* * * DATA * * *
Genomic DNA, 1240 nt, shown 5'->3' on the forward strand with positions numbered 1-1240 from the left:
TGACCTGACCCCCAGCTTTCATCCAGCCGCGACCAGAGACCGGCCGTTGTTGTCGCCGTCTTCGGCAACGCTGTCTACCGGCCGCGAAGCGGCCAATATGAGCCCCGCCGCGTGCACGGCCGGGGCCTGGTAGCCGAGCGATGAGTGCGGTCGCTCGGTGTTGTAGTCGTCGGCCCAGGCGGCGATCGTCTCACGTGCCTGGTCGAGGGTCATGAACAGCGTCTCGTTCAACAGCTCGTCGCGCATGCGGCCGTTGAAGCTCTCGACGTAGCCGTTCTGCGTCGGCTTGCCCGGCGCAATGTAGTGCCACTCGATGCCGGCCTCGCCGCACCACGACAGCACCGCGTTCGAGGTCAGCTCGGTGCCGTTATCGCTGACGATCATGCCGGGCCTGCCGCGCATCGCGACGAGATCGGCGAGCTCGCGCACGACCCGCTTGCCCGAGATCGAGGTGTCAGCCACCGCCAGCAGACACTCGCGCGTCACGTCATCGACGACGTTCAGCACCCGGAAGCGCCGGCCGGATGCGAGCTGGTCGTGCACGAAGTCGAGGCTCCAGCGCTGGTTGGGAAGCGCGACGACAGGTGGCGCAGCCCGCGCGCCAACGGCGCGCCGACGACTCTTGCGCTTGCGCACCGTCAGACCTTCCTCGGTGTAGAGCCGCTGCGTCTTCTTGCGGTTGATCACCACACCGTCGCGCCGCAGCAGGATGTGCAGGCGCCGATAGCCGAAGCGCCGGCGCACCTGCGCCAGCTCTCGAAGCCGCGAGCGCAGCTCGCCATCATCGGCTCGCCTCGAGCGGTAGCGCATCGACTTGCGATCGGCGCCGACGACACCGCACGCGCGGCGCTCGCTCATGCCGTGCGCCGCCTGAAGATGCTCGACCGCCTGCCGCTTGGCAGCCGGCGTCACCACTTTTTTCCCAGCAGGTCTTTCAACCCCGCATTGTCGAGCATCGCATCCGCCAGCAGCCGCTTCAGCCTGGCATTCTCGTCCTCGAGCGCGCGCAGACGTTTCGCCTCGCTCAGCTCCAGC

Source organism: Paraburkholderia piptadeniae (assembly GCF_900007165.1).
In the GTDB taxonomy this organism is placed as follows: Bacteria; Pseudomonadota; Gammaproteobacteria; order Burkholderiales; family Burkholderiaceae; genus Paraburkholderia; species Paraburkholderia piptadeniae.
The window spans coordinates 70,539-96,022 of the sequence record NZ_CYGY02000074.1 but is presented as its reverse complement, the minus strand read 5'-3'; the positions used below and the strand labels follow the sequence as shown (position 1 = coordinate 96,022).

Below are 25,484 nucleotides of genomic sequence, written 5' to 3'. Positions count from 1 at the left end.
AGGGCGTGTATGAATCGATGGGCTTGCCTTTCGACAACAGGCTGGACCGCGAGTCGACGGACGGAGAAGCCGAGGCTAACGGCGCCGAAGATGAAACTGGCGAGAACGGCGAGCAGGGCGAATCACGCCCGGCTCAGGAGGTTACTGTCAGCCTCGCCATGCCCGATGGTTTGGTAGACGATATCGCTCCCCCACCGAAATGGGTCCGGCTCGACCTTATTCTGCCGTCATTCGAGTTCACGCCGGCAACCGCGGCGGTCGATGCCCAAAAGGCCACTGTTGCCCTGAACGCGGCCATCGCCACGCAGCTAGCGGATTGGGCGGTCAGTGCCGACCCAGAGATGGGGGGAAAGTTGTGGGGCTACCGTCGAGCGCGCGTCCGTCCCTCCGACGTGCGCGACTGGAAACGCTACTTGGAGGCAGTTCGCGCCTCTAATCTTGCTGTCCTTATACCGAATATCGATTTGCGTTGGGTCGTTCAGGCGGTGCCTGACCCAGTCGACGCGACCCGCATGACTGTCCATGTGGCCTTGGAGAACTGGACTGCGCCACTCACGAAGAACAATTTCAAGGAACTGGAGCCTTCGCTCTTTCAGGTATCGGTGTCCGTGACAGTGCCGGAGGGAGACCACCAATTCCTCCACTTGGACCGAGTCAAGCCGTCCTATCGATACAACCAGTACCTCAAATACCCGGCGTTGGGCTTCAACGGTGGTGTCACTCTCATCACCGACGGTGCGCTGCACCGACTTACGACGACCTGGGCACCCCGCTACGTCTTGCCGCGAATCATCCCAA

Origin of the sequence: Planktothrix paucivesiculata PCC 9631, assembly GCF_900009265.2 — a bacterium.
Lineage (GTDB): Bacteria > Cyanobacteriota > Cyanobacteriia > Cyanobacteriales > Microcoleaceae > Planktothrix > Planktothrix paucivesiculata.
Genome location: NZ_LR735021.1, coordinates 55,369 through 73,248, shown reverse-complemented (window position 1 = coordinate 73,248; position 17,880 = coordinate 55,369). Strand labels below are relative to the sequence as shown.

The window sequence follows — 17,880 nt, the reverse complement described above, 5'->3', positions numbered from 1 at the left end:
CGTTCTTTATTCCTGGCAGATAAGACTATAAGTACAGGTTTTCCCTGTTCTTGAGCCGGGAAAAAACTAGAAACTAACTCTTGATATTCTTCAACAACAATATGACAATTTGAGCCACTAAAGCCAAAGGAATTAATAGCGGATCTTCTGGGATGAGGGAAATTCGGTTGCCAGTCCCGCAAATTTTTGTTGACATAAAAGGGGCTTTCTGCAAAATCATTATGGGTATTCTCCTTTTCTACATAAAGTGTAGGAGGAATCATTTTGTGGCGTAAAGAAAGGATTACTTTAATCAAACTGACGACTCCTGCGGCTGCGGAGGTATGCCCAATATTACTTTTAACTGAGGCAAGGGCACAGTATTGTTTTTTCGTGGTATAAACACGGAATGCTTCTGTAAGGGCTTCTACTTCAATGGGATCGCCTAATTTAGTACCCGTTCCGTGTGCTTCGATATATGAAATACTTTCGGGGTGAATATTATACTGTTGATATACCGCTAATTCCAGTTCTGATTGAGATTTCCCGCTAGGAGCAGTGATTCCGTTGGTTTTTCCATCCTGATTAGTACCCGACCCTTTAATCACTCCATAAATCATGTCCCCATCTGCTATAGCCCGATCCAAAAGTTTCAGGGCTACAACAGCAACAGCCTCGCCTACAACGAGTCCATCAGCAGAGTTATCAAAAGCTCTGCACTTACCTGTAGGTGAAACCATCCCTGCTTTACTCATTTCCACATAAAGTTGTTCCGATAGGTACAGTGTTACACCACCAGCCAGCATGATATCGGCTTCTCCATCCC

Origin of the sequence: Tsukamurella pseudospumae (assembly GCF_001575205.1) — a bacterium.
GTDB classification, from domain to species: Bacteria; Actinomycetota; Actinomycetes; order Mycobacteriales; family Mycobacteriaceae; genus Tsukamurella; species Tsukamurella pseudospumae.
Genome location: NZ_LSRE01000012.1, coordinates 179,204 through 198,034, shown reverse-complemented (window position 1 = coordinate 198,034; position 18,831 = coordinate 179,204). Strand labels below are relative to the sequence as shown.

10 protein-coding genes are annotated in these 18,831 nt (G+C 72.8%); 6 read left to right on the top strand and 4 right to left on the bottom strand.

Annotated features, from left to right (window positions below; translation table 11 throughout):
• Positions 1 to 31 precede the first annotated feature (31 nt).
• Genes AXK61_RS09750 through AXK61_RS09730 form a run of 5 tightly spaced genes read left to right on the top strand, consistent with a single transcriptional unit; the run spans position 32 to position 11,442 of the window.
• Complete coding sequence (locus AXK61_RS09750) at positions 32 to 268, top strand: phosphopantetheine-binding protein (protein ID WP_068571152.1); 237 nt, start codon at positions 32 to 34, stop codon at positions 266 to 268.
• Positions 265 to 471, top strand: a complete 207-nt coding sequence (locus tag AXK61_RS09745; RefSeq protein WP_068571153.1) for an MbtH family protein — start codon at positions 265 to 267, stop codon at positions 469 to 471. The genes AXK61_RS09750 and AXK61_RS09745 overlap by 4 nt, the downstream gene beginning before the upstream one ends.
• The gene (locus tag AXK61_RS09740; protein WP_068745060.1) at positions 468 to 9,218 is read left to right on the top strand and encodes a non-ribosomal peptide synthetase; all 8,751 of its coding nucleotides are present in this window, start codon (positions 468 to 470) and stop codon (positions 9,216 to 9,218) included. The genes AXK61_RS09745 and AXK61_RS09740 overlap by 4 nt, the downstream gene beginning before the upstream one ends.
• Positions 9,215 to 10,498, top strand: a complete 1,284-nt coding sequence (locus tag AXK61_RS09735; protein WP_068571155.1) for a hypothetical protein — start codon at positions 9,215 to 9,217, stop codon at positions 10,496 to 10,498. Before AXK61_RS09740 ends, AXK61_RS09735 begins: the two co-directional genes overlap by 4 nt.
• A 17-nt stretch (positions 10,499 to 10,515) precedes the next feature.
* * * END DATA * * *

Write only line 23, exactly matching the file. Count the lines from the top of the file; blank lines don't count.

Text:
• Positions 9,215 to 10,498, top strand: a complete 1,284-nt coding sequence (locus tag AXK61_RS09735; protein WP_068571155.1) for a hypothetical protein — start codon at positions 9,215 to 9,217, stop codon at positions 10,496 to 10,498. Before AXK61_RS09740 ends, AXK61_RS09735 begins: the two co-directional genes overlap by 4 nt.